It doesn’t matter what ability level you have. Every athlete knows that proper sleep, exercise, and nutrition are key factors to improving your performance in any sport you’re engaged in. Despite these measures, athletes still have a tough time following the prescribed plans. Often, they end up straining themselves too much, which results in injuries they could have prevented.
A study shows that one out of three runners suffers from injuries that affect the knee, shin, ankle, and foot. They are also likely to suffer from groin and back injuries. This is where sports companies that offer sports-specific gear and equipment come in. There are plenty of stores that offer a wide selection of items that help you run more efficiently. Among these options are the Altra trail running shoes, which offer better alignment and balanced cushioning while running.
Whether you’re an amateur or a professional athlete, making mistakes is always a part of the learning curve. Often, we tend to repeat those mistakes until we end up getting hurt. As athletes, you need to ensure your bodies are in tip-top shape and free from injuries. With that in mind, here are the common mistakes most athletes make and how to avoid them.
Mistake #1: They never rest
Different types of athletes may not share the same training volumes and time goals, but they have a common disdain for rest days. Often, they get too eager and excited about their training that they do it too fast and too soon, while others are scared of falling behind. Eventually, they start signing up for various competitions without taking time off to recover and rest.
As much as we want to stay productive at all times, resting is a critical part of any sport. Simply taking time to rest doesn’t mean that you’re slacking off. Regardless of the skill, having a weekly rest day is necessary while you’re in training. You shouldn’t wait for accidents to happen before you allow your body to rest and recover.
Unfortunately, most athletes spend their rest days by going for a short run, skiing, or cycling at the gym. Sneaking to other activities to keep your body active will not help your performance. Resting is essential for injury prevention and overall recovery. If you’re not giving your body the time to heal, then you’re more prone to burnout, poor performance, and injury.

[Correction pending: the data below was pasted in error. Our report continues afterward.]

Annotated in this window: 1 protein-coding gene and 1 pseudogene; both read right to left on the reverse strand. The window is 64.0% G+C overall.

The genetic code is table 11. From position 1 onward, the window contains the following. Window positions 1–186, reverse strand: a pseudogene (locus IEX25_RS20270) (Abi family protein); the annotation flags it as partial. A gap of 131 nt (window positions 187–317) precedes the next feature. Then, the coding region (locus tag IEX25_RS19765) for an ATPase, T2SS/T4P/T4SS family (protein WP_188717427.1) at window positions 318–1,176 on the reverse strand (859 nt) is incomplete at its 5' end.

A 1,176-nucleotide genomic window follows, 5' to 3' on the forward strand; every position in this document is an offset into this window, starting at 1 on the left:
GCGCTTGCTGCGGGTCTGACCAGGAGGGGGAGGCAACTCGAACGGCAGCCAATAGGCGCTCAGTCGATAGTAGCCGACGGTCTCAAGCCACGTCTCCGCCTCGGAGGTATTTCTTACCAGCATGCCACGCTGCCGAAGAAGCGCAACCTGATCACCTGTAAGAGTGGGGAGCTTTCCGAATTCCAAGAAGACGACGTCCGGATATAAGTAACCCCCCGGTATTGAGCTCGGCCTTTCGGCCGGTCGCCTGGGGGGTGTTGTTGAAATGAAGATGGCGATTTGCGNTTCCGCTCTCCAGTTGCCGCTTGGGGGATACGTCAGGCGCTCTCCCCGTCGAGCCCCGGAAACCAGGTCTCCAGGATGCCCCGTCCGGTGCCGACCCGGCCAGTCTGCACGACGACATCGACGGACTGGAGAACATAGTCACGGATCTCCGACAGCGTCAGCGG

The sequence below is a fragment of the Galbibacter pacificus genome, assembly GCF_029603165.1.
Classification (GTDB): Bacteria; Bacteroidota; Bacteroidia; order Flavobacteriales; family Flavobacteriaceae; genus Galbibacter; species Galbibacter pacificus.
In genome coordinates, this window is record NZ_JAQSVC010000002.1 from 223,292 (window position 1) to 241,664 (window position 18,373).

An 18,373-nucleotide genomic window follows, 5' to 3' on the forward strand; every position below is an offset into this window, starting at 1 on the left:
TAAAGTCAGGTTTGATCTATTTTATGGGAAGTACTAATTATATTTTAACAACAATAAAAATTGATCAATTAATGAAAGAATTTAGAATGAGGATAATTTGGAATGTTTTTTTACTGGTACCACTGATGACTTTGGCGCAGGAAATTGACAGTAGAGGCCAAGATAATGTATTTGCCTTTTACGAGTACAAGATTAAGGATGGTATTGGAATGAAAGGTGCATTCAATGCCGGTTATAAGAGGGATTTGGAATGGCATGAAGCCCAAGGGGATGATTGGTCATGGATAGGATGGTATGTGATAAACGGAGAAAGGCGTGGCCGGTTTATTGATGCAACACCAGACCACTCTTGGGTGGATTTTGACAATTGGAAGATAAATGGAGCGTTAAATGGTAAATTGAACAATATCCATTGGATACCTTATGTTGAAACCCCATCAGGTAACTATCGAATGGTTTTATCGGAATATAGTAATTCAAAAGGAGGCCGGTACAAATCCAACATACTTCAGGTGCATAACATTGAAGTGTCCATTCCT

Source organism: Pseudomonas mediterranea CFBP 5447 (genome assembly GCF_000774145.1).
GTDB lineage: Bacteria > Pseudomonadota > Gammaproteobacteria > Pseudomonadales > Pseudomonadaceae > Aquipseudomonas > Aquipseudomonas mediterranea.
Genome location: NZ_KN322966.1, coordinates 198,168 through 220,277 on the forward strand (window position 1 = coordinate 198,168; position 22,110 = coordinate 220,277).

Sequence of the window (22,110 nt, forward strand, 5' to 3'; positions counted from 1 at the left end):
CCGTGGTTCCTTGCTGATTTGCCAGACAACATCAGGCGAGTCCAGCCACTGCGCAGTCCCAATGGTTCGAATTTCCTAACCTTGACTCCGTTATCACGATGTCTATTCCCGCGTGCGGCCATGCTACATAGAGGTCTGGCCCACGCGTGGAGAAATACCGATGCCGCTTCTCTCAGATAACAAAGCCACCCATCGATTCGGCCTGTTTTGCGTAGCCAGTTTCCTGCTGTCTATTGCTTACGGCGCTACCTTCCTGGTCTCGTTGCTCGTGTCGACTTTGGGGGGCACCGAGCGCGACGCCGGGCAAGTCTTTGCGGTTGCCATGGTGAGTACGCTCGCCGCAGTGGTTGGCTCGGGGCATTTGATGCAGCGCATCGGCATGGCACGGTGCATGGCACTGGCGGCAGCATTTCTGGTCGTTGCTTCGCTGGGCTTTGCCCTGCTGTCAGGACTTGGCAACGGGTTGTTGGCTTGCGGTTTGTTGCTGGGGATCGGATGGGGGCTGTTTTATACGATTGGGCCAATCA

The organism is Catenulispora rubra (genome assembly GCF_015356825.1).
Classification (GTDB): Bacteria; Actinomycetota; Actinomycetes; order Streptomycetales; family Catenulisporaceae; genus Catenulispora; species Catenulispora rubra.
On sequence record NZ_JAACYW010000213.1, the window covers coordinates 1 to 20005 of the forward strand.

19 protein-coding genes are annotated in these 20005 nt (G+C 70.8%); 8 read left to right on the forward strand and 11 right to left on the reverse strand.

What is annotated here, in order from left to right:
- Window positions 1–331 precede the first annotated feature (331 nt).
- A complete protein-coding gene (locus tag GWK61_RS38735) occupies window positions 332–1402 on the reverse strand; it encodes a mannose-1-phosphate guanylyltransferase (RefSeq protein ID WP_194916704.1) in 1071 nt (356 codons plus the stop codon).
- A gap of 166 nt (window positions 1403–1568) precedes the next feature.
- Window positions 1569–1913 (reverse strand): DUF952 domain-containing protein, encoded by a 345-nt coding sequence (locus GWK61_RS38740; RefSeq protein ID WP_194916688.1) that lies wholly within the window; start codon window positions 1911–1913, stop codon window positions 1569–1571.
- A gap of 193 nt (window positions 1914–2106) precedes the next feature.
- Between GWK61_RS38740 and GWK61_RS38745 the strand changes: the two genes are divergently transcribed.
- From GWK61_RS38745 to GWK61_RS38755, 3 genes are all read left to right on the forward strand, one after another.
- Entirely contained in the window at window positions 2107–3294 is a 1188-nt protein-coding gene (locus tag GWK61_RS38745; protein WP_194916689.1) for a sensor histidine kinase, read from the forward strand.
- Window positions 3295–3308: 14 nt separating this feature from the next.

Mistake #2: They fail to fuel their bodies properly
Many amateur athletes underestimate the benefits of proper nutrition for their overall health and sports performance. In fact, what you eat during the entire duration of your training has a significant impact on your recovery and performance.
Before the training, eat a light meal or snack about 1.5 to 2 hours ahead of time. Choose foods with high carbohydrates and low in fat, protein, and fiber. Ideal pre-workout foods include bananas, peanut butter, bagels, cereal, and milk. If you’re having gastrointestinal distress, avoid high-fat and high-fiber foods.
If your training goes over 90 minutes, eat calorie-rich foods to replace burned calories. You can sports drinks, energy gels, sports jelly beans, and bars. During the initial hours of your training, consume 100 grams of calories every 40 to 45 minutes.
Make sure to replenish the energy you lose after working out. Our muscles tend to be receptive to rebuilding glycogen stores during the first 30 minutes after cooling down. You can reduce muscle soreness and stiffness by eating soon after working out. When you consume carbohydrate-rich foods, don’t forget your proteins. But avoid a low-carbohydrate diet during training since they’re the main source of your fuel. Yogurt, smoothie, chocolate milk, and peanut butter and jelly sandwich are great examples of post-training snacks.
Mistake #3: They breathe incorrectly
Some athletes are not well informed about proper breathing while training. They often take shallow breaths that cause side stitches. When running out of breath, take it easy by walking or slowing down. If you notice that a side stitch is about to happen, you’re likely breathing the wrong way.
To maintain proper breathing, breathe in using your nose and mouth while running. Your muscles need oxygen the most when you’re working hard. Breathing through the nose is not enough to deliver the oxygen properly. To keep moving, your mouth needs to breathe in more oxygen as well. You may also try deep belly breathing by using your diaphragm instead of your chest.
The suggestions we have provided above go beyond training longer or intensely. Every athlete should train smarter to promote physical recovery and prevent injury. There is a big difference between exercising without proper structure and having a well-planned training routine. After all, sports is all about doing what you love and making it more enjoyable.